Q: Joe, I’m about to buy a Mathews Z7 Xtreme. I understand that you like the AAE and Limb Driver rests. What about the Mathews Downforce rest? I’ve read that it does not put any pressure tension on the cable. Is this correct? It looks as if it connects to the cable, but perhaps it operates differently. What are your thoughts? Could you list the advantages and disadvantages to the rests you’ve recommended? Thanks.
C.L., via e-mail
A: The Downforce is an excellent rest, but I prefer the AAE and Limb Driver, which are extremely forgiving and accurate. Both use a flexible launcher arm (AAE’s is more flexible), which dampens arrow takeoff for greater accuracy. I also believe the limb-activated models may stay up longer and drop quicker, but I’m not sure. I just know I’ve used all of them and prefer the forgiveness of these models.
The AAE is especially nice. It uses a secure limb-sandwich (with easy-adjust screw) and a coated steel-braid cord that won’t stretch and is impervious to weather. It all makes for a pretty bulletproof setup. Hope that helps. The Xtreme is a nice bow.—Joe Bell
Downrange Arrow Energy
Hi Joe. Great mag! I have four different bowhunting magazine subscriptions, and I honestly feel that I learn more reading yours than I do in the other three combined. Here’s my question: I am in the market for new arrows. I’m looking at Easton Axis 340s and Easton Flatline 340s. Here are the respective performance numbers: Axis 428-grain arrow at 279 fps=74 foot-pounds/kinetic energy; Flatline 381-grain arrow at 305 fps=73 foot-pounds/kinetic energy. These specs are straight out of the bow. Arrows are cut at 29.5 inches and shot from a Hoyt Maxxis 35 with 30-inch draw at 65 pounds.
Can you tell me how much kinetic energy each arrow has at 20, 30, 40, 50, 60, and 70 yards without shooting through a chronograph at each distance? I hunt turkey, deer and bear in Massachusetts but plan on elk hunting soon out West. I don’t want to have to change my setup. Thank you.
J.N., via e-mail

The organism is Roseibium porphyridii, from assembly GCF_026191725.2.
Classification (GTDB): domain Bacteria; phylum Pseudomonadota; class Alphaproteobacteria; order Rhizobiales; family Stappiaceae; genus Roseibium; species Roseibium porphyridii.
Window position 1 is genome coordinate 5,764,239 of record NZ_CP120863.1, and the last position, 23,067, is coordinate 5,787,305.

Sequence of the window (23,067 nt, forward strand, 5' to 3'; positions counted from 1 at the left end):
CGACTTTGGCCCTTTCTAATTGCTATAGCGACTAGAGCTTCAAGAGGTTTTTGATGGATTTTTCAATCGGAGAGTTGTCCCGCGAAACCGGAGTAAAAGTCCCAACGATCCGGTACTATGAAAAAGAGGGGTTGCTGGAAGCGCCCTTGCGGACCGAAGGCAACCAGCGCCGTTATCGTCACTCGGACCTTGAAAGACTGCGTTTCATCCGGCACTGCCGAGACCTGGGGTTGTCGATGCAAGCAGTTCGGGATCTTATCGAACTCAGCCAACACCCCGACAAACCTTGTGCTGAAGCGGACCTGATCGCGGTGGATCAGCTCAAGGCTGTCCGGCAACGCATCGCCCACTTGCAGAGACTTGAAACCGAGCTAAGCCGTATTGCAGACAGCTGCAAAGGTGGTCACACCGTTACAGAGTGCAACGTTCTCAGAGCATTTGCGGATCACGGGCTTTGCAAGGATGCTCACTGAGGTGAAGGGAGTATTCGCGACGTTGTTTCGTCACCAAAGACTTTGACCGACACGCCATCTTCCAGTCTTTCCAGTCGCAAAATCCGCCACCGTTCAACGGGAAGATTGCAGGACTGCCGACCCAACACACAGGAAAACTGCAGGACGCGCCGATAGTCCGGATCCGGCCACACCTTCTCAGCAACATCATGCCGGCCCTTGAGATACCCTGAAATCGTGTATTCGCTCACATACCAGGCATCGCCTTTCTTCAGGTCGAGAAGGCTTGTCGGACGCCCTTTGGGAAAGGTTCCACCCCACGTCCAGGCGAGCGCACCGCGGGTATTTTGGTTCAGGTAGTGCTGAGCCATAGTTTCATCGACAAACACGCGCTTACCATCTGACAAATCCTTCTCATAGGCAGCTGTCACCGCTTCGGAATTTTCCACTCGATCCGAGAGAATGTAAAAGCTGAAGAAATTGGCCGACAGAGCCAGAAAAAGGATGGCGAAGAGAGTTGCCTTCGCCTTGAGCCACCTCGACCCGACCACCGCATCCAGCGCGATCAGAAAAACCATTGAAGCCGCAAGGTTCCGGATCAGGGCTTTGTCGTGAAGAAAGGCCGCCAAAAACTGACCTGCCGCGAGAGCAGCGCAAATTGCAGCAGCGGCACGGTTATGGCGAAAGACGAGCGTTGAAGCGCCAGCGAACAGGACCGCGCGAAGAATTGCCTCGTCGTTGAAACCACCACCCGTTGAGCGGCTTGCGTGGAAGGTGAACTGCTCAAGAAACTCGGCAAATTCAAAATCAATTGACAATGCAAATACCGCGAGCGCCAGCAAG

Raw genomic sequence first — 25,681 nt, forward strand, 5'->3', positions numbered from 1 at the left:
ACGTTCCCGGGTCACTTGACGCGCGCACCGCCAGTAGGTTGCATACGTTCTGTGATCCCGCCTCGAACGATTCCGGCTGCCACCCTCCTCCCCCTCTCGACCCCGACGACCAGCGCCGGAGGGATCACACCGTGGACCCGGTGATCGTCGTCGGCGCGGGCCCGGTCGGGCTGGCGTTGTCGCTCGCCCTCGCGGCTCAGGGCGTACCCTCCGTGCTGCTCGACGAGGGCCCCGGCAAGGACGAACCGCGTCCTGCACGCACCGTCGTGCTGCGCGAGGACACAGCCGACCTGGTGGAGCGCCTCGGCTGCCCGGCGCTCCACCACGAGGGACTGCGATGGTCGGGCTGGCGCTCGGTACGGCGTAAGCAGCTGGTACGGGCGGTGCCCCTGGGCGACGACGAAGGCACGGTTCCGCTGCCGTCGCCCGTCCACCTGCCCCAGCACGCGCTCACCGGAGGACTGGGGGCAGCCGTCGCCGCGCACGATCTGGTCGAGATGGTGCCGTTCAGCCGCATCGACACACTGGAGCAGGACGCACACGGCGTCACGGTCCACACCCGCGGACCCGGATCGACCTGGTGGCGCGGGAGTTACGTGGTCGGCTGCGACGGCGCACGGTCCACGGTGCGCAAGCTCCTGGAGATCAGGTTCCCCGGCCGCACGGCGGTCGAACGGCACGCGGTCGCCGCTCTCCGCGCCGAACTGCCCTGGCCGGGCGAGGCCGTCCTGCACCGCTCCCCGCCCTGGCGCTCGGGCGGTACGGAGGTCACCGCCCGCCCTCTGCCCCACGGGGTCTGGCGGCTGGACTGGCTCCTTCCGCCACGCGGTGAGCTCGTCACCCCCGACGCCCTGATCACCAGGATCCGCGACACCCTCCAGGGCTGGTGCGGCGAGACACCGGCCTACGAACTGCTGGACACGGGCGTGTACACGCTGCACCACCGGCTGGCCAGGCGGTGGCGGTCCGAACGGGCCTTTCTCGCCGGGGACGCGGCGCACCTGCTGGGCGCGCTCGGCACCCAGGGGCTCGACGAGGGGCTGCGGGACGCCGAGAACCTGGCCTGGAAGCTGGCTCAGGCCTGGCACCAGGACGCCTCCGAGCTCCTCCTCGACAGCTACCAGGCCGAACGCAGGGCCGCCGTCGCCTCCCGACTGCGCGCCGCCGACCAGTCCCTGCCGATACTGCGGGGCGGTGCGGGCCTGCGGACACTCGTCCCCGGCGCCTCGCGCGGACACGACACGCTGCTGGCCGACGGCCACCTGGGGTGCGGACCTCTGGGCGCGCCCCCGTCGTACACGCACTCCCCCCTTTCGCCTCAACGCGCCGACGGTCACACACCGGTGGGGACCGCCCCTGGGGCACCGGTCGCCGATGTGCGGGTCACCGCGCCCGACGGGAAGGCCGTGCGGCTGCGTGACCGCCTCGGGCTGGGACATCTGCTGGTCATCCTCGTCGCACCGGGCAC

A: Thanks for the compliments and for writing in. Refer to this online calculator and find out your arrow’s energy values: http://peteward.com/ballistic.calc.htm.
Also, here’s a note about momentum from Darin Cooper, Hoyt’s ex-senior engineer. It is an excerpt from my book (Technical Bowhunting). It’s something to consider when measuring the advantages and disadvantages of arrow weight. Hope it helps.—Joe Bell
“I definitely think archers shooting less than 400 grains on an elk or even mule deer and northern whitetails are asking for trouble regardless of arrow velocity,” says Cooper. “I’ve done some engineering calculations that indicate how critical mass is to maximizing penetration. My calculations show that 50 grains of arrow weight is equivalent to shooting a 10-pound heavier bow… In other words, a 500-grain arrow shot from a 60-pound bow will achieve roughly the same penetration as a 70-pound bow with a 450-grain arrow. The key is momentum and not kinetic energy.”
“We got handed down kinetic energy as a measurement from the firearms industry—they’re concerned about knock-down power, kinetic shockwaves, and bullet expansion for a projectile that’s designed to stop in the animal,” says Cooper. Hydraulic shock and energy transfer is highly velocity dependent. “Our killing efficiency is determined by how far the object will penetrate and cut tissue. The laws of physics dictate that when comparing two identically shaped objects in motion with equivalent momentum, one being heavier and the other faster, the heavier object will always travel farther (out-penetrate) because it has derived more of its momentum from mass.” Momentum = (mass x velocity) Â· 225,218. The units of momentum are (pounds-force x second)